Kohima: While most sports tournaments target the younger generation, there is a football association in Kohima organising a tournament exclusively for men above 30 years.
Enter Morning Premier League (MPL), a championship organised by the Morning Football Association (MFA) with an idea to promote ‘fitness and friendship’ through football. Currently, the fifth edition of MPL is underway in Kohima, the capital town of Nagaland.
While the uniqueness of the tournament is the age preference given to men above 30 years, another significant feature is that the matches are played early in the mornings, from 6 am to 8 am on all weekdays, one match a day.
Speaking with EastMojo, Loben Jamir, president of MFA, said, “In Nagaland, there are so many tournaments for young people, there are tournaments for older people too –veteran tournaments. But in the age group of 30-45 years, there are no tournaments.”
Jamir said he was 30 when he realised that men his age do not get any platform to play. “So with my friends, we thought why not give a platform to this age group to play because most Nagas are very interested in football — as a passion or hobby. Moreover, some professional players retire at 30 years and go for other professions, so I thought why not give a platform,” he added.
Talking about the early morning rise-up as an opportunity, he said that Nagas have become health conscious in the past five to seven years. Many are seen jogging on the streets alone, which prompted Jamir with the idea of organising a team-related work-out routine. This eventually gave birth to the idea of holding the tournament in the morning.
With the state’s first astro-turf pitch turning into a reality in Kohima recently, the last five matches of the tournament, of the 90 matches in the MPL series, is to be played at the newly-installed pitch. When asked why the whole event was not played in the new-pitch at IG stadium, he said that since the tournament is a “budget free”, the price of the ground becomes pricey. Moreover, “We prefer playing in this type of ground (referring to the unlevelled and muddy ground)”, Jamir added.
There are 10 teams with 21 members each who are currently playing for the MPL with each team playing twice against all other nine teams. This spells out to 90 matches in a single tournament for 18 weeks. While the MPL began on February 18, it is scheduled to conclude on June 20. The tournament offers certificates and trophies to winners but no cash prizes, unlike most tournaments, as the real prize is the friendship and good health.
L Alongba, vice president, MFA, said: “We follow the FIFA rules, but, we have unlimited substitution so that every player from each team can play in the tournament.” Highlighting the growth of the tournament, Alongba said, “At the beginning, we had only four teams, then two teams were included and then it became 10 teams. The interesting thing is the bottom two teams get relegated (eliminated) every season. So we don’t fight for cash prizes but we fight for the higher position where we won’t get relegated”.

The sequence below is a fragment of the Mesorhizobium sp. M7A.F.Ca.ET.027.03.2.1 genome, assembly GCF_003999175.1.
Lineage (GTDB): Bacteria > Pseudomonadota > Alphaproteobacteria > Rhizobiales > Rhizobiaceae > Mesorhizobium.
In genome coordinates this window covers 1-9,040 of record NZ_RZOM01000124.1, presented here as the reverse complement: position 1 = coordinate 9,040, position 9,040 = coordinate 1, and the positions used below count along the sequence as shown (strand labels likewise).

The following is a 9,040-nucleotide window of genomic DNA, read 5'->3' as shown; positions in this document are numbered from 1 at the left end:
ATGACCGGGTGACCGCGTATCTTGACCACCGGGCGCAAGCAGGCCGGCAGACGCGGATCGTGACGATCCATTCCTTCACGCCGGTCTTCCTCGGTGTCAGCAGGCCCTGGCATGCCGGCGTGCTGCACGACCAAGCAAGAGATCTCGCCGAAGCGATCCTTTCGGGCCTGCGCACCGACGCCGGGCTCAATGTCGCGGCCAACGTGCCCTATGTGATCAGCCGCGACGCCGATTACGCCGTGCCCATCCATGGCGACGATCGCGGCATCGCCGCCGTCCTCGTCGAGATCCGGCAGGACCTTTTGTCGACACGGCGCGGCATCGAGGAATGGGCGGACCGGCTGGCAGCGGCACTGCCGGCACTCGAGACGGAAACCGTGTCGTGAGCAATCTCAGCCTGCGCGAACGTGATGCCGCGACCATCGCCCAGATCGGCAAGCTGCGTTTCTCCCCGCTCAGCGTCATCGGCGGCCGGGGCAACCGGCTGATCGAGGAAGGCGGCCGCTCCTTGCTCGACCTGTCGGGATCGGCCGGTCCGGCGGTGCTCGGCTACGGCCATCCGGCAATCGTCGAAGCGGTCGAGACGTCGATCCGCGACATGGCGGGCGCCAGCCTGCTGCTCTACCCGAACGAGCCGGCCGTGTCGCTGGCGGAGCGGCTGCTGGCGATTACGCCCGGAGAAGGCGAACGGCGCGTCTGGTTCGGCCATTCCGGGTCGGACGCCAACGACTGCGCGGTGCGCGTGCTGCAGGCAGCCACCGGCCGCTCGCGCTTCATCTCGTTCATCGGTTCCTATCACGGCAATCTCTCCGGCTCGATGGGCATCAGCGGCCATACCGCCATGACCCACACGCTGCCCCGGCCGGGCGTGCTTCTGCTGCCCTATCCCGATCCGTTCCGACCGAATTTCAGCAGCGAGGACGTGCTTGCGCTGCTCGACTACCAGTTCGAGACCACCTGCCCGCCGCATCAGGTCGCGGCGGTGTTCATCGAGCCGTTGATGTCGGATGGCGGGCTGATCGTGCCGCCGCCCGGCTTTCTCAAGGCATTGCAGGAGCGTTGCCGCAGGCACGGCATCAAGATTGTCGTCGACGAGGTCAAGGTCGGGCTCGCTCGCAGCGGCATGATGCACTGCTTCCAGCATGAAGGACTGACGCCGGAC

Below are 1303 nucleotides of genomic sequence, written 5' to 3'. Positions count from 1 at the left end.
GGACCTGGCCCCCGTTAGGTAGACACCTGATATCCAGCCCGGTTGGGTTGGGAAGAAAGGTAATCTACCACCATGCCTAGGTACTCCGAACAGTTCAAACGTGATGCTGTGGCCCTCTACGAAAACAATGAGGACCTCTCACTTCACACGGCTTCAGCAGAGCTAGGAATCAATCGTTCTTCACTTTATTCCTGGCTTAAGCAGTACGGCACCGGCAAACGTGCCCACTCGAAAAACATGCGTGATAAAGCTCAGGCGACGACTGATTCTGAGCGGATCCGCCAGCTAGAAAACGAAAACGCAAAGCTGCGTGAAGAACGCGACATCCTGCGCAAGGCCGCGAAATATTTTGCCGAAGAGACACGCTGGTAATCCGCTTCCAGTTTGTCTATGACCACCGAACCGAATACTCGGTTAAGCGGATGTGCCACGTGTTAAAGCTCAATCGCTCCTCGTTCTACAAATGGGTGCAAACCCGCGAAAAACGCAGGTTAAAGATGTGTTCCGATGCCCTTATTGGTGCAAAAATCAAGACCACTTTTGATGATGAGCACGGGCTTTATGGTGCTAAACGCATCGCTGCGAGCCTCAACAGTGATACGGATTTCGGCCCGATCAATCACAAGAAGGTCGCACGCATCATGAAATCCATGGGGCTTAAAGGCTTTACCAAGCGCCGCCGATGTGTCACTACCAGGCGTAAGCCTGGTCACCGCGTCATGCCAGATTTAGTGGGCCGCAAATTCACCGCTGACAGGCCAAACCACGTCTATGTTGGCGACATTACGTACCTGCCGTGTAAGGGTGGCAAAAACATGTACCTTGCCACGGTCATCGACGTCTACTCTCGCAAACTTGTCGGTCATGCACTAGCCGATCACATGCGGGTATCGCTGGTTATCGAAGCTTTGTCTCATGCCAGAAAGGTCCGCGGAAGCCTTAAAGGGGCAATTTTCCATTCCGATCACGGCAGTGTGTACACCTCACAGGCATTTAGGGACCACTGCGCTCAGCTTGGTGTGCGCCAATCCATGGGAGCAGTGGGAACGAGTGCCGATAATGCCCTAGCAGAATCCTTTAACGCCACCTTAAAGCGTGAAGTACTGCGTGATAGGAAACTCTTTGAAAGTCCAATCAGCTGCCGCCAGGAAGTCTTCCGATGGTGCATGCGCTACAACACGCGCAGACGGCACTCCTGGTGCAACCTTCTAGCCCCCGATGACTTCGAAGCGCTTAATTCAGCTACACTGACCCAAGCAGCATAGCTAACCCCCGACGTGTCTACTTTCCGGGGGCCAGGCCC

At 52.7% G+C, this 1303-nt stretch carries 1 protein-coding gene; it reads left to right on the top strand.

The relegated teams are further replaced by two new teams who register under the MFA on a first-come-first basis. The performances of the new teams are then monitored during the MCC tourney which takes place in the winter season, where they (the new teams) try to qualify for the next MPL series.
Thirty-seven-year-old Wekulhi Lohe, the administrator of the All Blacks team, said: “The biggest challenge is especially getting out of your warm blanket.” But the amount of energy that he radiates from his fellow companions keeps him moving. He added: “It is a big challenge because most of us are fathers, we have children to drop to school. Truth be told, we really have to please our wives to come to play. But it becomes a habit.”
Lohe, who is also an IT specialist under the department of urban development, said: “For us Nagas, it will be a dream come true if we actually play in the astro-turf pitch. Here in this ground, we don’t have much plan, we just come here and play and just be careful that we don’t get injured because our ground is such that it is not that levelled. We have many injuries along the years that we have played. That is one factor that needs to be looked into if football is to be promoted.”
Lohe’s team is the defending champion of the tournament. “We have lots of senior players. We play according to our strengths. We know how each of us play, so accordingly, we pass the ball to them. It is more about knowing each other well,” he added.
For first-timer Aruti Aier (32), it is totally worth the sacrifice to play in the morning as it keeps him health conscious and focused. Speaking about the warm nature of the game, Aier said: “All the players here are just playing to stay fit. There is no specific material or monetary gain and we all know it’s a friendly match. As we grow old, we mature, become cool and calm. If anyone makes a foul (in the process of the game), we acknowledge it and let it pass by.”
As for Atuzo Peseyie (33), what brings him back to football every morning is “the rush” and desire to compete with his fellows in the sport (football) so dear to him. Peseyie said :“Now, we cannot compete with the youngsters because we’re working men and we have our things to do. But the rush to come and compete with the counter parts keeps me moving.”
To him, the best thing about MPL is making new friends and developing relations. As most of the players are working, they provide professionals assistance to each other in times of need. Peseyie, who is also the assistant public relations officer (APRO) under information and public relations (IPR) department, said “It is about the motivation to play to play this game. Money is nowhere near the motivation that drives us. It is just fitness and the love for the game.” Both Aier and Peseyie play for the team ‘Kohima Raiders’.